App that saves phone data aims to help victims of crime
In a first of its kind, an application has been launched representing effective help to the victims of harassment, stalking, bullying and other crimes against the person.
Developed by Marco Testi, Marco Calonzi and Susanna Testi in Italy, and responding to both the European Convention on preventing and combating violence against women and domestic violence (Convention No. 210) and the Italian law against stalking (38/2009a), MyTutela is an app based on an algorithm calculation associating with a hash value for collection, storage, cataloguing and validation in forensic mode and the presentation of digital evidence contained in the mobile phone (messages, chats, photos, audios).
According to a recent survey by Deloitte (Global Mobile consumer survey, 2017), the use of smartphones has seen a considerable increase in recent years, being now used by more than 97% of the over 16 aged population. This exponential growth related to the use of mobile phones and other electronic devices, together with chat and social networks, exposes more people, especially the most vulnerable categories, to crimes such as stalking and cyberbullying.
These crimes are often not reported by victims for different reasons, one of these being the difficulty in collecting the necessary elements required by police for the report. In fact, when a person decides to file a complaint, he/she must: remember all places and circumstances of the events; manually report messages proving the harassment and physically present themselves, often facing in situations of extreme discomfort. In order to have legal validity, the data collected manually must be validated following forensic procedures and methodologies, passing IT professionals to the judiciary. This is a long and expensive process which can prove stressful for victims, especially those who had been in a relationship with the other party.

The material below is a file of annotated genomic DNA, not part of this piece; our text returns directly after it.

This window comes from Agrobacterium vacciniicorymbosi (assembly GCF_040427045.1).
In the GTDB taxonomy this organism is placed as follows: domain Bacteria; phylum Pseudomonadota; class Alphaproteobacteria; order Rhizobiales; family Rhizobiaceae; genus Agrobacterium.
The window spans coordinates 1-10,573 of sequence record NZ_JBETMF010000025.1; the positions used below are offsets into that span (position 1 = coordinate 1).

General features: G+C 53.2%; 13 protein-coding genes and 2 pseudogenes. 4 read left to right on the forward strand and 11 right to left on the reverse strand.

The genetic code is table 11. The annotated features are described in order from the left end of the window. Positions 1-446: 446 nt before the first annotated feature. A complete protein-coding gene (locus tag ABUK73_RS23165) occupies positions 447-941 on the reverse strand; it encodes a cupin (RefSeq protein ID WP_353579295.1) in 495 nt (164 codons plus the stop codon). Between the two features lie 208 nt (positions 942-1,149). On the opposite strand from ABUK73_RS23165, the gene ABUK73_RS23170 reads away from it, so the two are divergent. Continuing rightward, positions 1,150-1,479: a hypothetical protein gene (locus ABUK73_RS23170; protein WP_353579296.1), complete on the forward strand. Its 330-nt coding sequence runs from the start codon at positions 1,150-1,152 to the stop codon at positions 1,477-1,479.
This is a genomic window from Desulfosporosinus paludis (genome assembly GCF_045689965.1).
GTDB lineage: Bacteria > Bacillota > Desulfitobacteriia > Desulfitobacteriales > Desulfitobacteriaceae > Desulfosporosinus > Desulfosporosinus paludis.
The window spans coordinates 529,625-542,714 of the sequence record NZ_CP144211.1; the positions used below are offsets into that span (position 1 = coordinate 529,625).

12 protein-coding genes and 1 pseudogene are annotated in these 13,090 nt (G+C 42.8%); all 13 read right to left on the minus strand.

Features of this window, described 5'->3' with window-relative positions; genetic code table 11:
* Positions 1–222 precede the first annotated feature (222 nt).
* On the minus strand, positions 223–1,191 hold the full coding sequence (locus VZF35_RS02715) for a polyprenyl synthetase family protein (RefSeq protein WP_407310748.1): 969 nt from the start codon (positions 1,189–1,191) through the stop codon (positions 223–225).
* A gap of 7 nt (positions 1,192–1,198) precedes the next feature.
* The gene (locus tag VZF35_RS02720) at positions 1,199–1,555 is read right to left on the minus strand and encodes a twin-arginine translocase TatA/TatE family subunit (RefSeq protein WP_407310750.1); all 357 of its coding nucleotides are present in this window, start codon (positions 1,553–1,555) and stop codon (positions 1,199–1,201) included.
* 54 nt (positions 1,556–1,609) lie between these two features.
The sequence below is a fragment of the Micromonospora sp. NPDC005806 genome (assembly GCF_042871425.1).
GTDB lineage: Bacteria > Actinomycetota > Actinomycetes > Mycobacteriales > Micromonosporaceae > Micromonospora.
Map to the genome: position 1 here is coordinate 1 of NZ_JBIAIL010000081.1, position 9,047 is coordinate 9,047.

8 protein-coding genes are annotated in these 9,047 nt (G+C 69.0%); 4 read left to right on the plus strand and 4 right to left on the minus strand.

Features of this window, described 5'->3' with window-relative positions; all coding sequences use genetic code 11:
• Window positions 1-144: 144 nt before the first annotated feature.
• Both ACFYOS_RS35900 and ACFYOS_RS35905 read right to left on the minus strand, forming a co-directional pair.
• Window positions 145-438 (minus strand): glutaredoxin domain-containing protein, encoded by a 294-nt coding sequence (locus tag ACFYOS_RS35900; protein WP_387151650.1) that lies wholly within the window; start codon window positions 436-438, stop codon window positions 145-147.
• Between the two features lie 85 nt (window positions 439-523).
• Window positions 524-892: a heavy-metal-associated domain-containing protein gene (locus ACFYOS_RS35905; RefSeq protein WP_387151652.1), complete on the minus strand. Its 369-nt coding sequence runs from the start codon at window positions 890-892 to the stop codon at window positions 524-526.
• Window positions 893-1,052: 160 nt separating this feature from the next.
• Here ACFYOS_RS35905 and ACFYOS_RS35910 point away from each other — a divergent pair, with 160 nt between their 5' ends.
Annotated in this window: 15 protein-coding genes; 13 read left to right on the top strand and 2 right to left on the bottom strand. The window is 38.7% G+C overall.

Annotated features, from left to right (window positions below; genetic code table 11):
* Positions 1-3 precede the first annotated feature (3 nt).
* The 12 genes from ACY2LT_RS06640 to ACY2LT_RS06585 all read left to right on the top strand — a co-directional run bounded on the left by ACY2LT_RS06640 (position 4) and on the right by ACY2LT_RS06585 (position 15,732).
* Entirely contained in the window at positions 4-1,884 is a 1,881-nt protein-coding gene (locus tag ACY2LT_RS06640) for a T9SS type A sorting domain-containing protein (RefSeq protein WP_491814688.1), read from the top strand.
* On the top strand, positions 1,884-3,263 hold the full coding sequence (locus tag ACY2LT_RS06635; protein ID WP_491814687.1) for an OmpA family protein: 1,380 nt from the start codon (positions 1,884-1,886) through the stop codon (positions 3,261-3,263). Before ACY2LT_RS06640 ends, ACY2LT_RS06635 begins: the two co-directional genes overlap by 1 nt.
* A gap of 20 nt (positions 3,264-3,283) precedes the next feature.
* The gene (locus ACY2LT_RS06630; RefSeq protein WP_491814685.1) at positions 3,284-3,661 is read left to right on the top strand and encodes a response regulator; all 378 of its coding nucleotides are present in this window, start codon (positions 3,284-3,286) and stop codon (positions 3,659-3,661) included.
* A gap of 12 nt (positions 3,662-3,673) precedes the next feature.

Furthermore, in civil or criminal proceedings, one of the basic requirements for evidence to be admitted is its suitability to prove the facts to which it refers. ICT evidence, to be used in civil or criminal proceedings, must meet these requirements, especially from the point of view of the integrity of the data collected in order to avoid being repudiated by one of the parties. Integrity, especially in a context characterized by a high risk of alteration of the information or data stored or exchanged between digital devices, must be ensured to exclude undue modifications of the computerized trace, which occurred at the time following the creation of a source copy, on the appropriate support.
For these reasons, it is fundamental that, in the acquiring of evidence, the procedures of the digital forensics (the so-called “chain of custody”) are used and respected and that the computerized data must be validated with certified digital forensics methodologies. With MyTutela, it is possible to certify evidentiary materials in a forensic modality in case of violence, especially in cases of stalking and cyberbullying. According to the data of “Telefono Rosa” - Italian Association active in preventing gender and domestic violence - at least 8,856 women have been victims of violence and 1,261 of stalking during 2015. This is the tip of the iceberg as 90% of women do not report and within that percentage, 16.7% of the cases are “known violence”.
When we take into account cyberbullying, 52.7% of boys aged between 11 and 17 years suffered some form of the abuse according to data of the 2016 CENSIS Report. This percentage goes up when the age goes down, falling in a range 55.6% among girls and 53.3% among boys, aged between 11-13 years old. What is striking is the frequency of the episodes being at least once in a month, 1 out of 5 children (19.8%) is the subject of this type of abuse and this percentage increases among young people (22.5%).
The application’s objective is that victimised people neither have to worry how to save evidence proving their intended prosecution, nor to be trusted, since the application is itself able to collect data directly in a forensic mode, and even if the phone is lost or damaged during the criminal act, the data will not be lost. The app may also assist law enforcement services, by providing standardized reports and suitable instruments during the lawsuit/complaint to handle case management and evidentiary materials easily in the electronic format. This will mean a significant acceleration of red tape, quick concrete intervention against offenders, the case resolution in a short time, avoiding long waiting queue for the trials with the risk of undergoing stalking/cyberbullying and being physically attacked.
Marco Calonzi, Co-Founder of MyTutela